None of that, in and of itself is controversial. Or, at least I don’t think. But, my trainer is a believer of using draw reins and using them properly (hence my thoughts on not blogging).
See, I’m not against draw reins OR any other tool. But I want to know why I’m using it, how I’m using it, and I want to know that I’m using the tool properly. We used them briefly a year or so ago prior to me getting sick and I ended up not feeling comfortable using them on my own so I stopped. This time, there is no winter circuit so I should actually get some lessons IN the draw reins in between practice rides to reinforce the lessons rather than me just learning something once or twice and getting lost.
Anyway, we spent a good 1/3 to 1/2 of the lesson at the walk just work on bending and changing direction and changing the bend back and forth while being aware of the bend and avoiding the counter bend. Plus, maintaining a marching walk. We weren’t focused on the hind end today, just the front end, the forward, and the bend. It was a good way to see that tugging my inside hand back really DOES get him unstuck. I’ve been told this constantly, but I only seemed to get it today. Plus, as always, inside hand to belly button to around turns which is finally becoming second nature.
Next, we moved the trot and applied the same thing with less turns and change of direction. But, the same idea. Interestingly enough, we’re far better bent to the left than the right. I like the left, but Nay’s been better to the right recently? Whatever. We started loose with a tighter braided rein just emphasizing FORWARD (key of the day). Then shortened the draw rein slightly. The goal here was to maintain the bend (easy to the left, harder to the right, but we got that) AND maintain forward. So, it was shorten and leg forward so that we emphasized that shortening the draw rein didn’t mean to slow. Praise (I had to find a word other than good boy since that = halt… er. “Yes” seemed to work well). Then do it again. We started VERY long so we never getting him short, but rather working with him to feel the contact and such. He definitely was not upset by it and less confused by the end.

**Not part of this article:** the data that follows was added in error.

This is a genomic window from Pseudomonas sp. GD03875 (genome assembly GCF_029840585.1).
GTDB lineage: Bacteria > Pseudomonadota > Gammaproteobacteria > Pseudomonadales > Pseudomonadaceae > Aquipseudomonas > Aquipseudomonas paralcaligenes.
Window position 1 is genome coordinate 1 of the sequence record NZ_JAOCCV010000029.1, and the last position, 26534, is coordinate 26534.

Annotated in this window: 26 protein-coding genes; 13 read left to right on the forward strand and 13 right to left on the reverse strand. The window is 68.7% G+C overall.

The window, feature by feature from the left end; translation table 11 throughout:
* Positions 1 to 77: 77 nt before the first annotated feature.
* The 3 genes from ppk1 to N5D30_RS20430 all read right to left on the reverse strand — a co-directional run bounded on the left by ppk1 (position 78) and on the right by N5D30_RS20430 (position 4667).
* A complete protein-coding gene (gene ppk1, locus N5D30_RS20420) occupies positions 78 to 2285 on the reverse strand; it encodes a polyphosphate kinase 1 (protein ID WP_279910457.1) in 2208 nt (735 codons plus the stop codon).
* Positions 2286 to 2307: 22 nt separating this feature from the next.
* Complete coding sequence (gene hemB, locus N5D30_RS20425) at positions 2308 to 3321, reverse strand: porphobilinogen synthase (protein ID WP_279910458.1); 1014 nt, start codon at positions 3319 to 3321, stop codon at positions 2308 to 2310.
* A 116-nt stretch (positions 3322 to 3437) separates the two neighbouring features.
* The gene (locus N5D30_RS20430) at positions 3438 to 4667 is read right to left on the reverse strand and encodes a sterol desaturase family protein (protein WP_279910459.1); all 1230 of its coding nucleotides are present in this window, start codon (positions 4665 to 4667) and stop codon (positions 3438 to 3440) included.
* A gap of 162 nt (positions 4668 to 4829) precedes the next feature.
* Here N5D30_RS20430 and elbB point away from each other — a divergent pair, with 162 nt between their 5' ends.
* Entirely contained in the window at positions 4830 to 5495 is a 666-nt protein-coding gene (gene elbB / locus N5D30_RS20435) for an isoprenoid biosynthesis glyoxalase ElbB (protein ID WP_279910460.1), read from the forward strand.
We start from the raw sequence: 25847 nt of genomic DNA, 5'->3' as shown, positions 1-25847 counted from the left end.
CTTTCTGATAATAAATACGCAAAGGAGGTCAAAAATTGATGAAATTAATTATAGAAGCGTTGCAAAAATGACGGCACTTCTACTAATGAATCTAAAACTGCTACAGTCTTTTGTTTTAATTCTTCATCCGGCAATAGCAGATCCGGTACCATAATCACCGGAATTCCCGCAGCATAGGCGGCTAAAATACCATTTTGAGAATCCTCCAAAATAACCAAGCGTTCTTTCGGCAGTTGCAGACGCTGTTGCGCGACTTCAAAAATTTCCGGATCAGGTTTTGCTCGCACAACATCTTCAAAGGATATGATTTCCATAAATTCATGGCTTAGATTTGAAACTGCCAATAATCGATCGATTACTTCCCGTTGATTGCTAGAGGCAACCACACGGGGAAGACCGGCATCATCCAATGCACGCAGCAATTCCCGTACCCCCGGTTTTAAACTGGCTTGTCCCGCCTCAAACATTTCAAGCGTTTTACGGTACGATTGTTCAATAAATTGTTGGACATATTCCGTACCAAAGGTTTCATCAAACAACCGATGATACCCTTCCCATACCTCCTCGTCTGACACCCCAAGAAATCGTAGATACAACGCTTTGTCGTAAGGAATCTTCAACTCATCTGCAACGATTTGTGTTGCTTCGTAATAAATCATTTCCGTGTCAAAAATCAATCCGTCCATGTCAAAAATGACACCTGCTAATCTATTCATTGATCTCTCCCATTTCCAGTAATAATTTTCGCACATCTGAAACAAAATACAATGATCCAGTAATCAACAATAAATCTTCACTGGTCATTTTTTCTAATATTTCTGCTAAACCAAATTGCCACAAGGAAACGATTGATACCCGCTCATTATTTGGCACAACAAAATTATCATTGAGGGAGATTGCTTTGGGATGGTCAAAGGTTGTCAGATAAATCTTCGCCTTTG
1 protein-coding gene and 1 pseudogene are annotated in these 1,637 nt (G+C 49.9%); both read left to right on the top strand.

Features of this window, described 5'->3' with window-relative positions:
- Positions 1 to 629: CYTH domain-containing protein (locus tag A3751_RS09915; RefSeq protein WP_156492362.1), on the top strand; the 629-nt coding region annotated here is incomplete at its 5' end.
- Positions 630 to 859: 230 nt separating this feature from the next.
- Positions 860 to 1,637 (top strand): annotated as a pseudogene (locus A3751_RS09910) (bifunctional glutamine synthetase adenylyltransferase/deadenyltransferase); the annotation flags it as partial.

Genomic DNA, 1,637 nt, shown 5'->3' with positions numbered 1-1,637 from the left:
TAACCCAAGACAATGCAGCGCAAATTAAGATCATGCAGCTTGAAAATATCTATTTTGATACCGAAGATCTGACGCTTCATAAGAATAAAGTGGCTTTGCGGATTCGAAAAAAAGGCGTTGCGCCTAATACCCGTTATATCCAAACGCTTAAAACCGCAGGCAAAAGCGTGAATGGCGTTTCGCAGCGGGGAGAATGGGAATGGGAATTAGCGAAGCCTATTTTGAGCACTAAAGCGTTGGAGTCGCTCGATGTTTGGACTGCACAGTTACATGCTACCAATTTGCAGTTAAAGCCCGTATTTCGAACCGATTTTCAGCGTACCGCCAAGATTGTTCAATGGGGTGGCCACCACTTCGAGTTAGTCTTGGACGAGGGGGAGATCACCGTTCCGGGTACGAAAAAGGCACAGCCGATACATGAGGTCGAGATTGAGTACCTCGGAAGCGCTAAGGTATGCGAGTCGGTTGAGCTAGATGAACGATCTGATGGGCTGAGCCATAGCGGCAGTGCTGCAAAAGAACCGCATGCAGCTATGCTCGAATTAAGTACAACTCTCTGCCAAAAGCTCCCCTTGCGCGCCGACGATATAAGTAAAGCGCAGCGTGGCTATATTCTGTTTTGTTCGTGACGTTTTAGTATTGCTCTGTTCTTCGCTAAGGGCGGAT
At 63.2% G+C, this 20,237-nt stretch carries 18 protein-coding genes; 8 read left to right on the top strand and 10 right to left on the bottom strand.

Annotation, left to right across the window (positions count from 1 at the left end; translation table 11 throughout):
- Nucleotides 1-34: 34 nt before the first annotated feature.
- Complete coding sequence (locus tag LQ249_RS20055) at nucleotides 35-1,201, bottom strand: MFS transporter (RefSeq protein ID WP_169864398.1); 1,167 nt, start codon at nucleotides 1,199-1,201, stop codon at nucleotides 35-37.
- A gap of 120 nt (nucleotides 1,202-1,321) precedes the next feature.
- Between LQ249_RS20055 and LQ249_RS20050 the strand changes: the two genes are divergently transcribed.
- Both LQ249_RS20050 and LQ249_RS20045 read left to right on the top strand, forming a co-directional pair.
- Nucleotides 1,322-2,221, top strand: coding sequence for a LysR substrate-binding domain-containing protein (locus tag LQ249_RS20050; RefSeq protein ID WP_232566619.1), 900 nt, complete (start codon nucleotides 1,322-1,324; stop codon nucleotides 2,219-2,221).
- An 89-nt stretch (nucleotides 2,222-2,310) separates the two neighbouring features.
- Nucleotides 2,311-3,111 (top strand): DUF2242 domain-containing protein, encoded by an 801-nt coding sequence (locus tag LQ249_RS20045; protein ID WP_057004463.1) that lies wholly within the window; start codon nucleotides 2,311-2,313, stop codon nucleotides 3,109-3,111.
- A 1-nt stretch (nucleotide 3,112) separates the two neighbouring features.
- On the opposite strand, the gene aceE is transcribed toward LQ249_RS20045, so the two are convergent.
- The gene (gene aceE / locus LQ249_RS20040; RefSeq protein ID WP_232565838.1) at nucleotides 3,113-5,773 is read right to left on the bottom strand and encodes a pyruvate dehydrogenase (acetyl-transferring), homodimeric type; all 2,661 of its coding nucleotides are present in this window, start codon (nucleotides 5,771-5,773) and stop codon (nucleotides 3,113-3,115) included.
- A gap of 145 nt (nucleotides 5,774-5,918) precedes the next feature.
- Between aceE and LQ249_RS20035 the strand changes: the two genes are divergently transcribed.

Finally, we tried the same at the canter. Just on a half circle each direction. We started to the right, his good canter direction where we picked it up and promptly lost it… but after recollecting were successful. Interestingly enough, the right was HARD, I had to work hard. Granted, he was very much on his front end and not using his hind end which we’ll be addressing next lesson next week, it was a lot of work. To the left where we’ve been 50/50 with picking up the lead? Easiest canter transition I’ve had in forever. All the bending we did early on, he just stepped right into it and I never felt like I was going to lose the canter. Usually I struggle to keep the left but not today.
So my homework is to practice primarily at the walk and trot like today. Then toss in a couple half circles at the canter. We’ll regroup next week and go from there, bringing the hind end into our training.
I’ve been struggling with this blog lately. I haven’t really known what to write. My rides have either been decent or I’ve been riding a ball of tension. I’m not entirely sure what to make of it. Overall, I’ve just been in a bit of a rut. And, when I’m in a rut, I struggle with motivation to ride which makes the problem…worse?
I’ve had some good and some bad rides, but mostly I’m just struggling TO ride.
Between the weather (hot and rain and storms) and health (fly spray chemical burns and vaccine reactions — Nay is a hothouse flower plus me having some fun allergic reaction some sort of insect bite), I have not ridden consistently over the last several weeks. The less I ride, the harder it is to ride.